Ultimate Guide to Practicing Medicine in Italy

by Dr. Valentina Cimolai

Imagine walking Rome’s ancient cobblestone streets, skiing on the slopes of the Alps, sipping wine in Chianti’s vineyards, and spending the summer swimming in the crystalline waters of the Amalfi coast. Italian beauty, tasty food, and warm people leave me speechless every time I go back.

As you’ve probably already figured out, I am Italian and completed my medical training at the University of Milan-Bicocca. After graduation, I moved to the United States for residency and fellowship and I currently live in Virginia.  I have not gone through the process of having my specialty recognized in Italy, yet, with this post, I offer a perspective on the Italian Health Care System and the initial steps you can take if you are interested in living and practicing medicine in this beautiful country.

For more information on medical licensure in Italy check out How to Obtain an Italian Medical License. 

 

Italy’s Healthcare System

Italy has a National Health Care System, called “Sistema Pubblico” , and also Private Hospitals and clinics. The quality of care varies according to where you are located.

Italian citizens and legal permanent residents qualify for a health card, or tessera sanitaria, to use the Sistema Pubblico; you simply need to register at a local health center. The tessera sanitaria grants you access to free emergency and inpatient services at public hospitals and a reasonably priced “ticket “or copayment for outpatient services. There are certain groups of people that are exempt from a copayment – such as individuals who are older than 65 or living with a chronic medical illness or earn a low income.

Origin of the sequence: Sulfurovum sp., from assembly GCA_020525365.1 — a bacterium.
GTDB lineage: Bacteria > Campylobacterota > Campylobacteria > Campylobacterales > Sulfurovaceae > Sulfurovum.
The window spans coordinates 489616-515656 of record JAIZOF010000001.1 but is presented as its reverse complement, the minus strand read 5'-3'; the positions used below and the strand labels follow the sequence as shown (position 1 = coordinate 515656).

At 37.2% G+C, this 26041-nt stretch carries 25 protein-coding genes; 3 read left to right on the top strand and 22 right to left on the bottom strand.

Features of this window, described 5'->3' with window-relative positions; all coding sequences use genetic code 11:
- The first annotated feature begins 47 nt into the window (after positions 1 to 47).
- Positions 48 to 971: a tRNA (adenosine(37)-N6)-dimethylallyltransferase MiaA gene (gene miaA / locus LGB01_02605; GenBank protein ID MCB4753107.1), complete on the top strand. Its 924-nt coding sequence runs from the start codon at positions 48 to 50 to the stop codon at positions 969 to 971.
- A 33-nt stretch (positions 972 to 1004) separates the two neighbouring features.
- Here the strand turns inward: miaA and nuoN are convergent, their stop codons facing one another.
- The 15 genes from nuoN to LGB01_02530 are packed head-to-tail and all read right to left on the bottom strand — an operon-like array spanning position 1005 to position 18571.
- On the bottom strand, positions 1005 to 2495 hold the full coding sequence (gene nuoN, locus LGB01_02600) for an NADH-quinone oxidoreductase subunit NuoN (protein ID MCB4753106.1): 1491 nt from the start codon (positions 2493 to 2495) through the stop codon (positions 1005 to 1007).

Waits are at times very long in the public sector and that’s why some people might opt to go to private hospitals or clinics where you pay out of pocket. Depending on where you are in Italy, there might be different types of private hospitals that could be more or less connected to the public sector. Private Health insurance is not needed and not mandatory, but more people in recent years are opting to get it to help to pay for services obtained in the private sector.

All health care services are provided by physicians only; there are no physician assistants or nurse practitioners. There are EMRs but this depends on where you are; in some regions paper charts are still the mainstay.

 

Finding a Job

After receiving your Italian Medical License, a physician can choose to work for the public or private sector. There are some physician recruitment agencies but the easiest way to find a job is via word of mouth or getting to personally know doctors working at your hospital of interest.

To work for the public sector, you will need to wait for a competitive examination for qualified candidates, called Concorso, to be published online for the desired hospital and position and apply for it.  They will evaluate you based on your credentials and the results of a practical and written exam. If you end up being first in the final list, graduatoria, you will get the job. Working for the public system means that you will have a contract for a permanent job, contratto a tempo indeterminato, something that a lot of physicians in Italy aspire to get because you are salaried, get many benefits as detailed below and the focus is not placed on productivity alone but also on academic work.

In the private sector, finding a job is similar to the United States. You can contact the hospital or the clinic and set up an interview if they have positions open and you will be evaluated based on your credentials.  If you are offered the job, it will be a temporary job, contratto a tempo determinato, so the hospital can decide at any time to let you go and productivity is the main focus.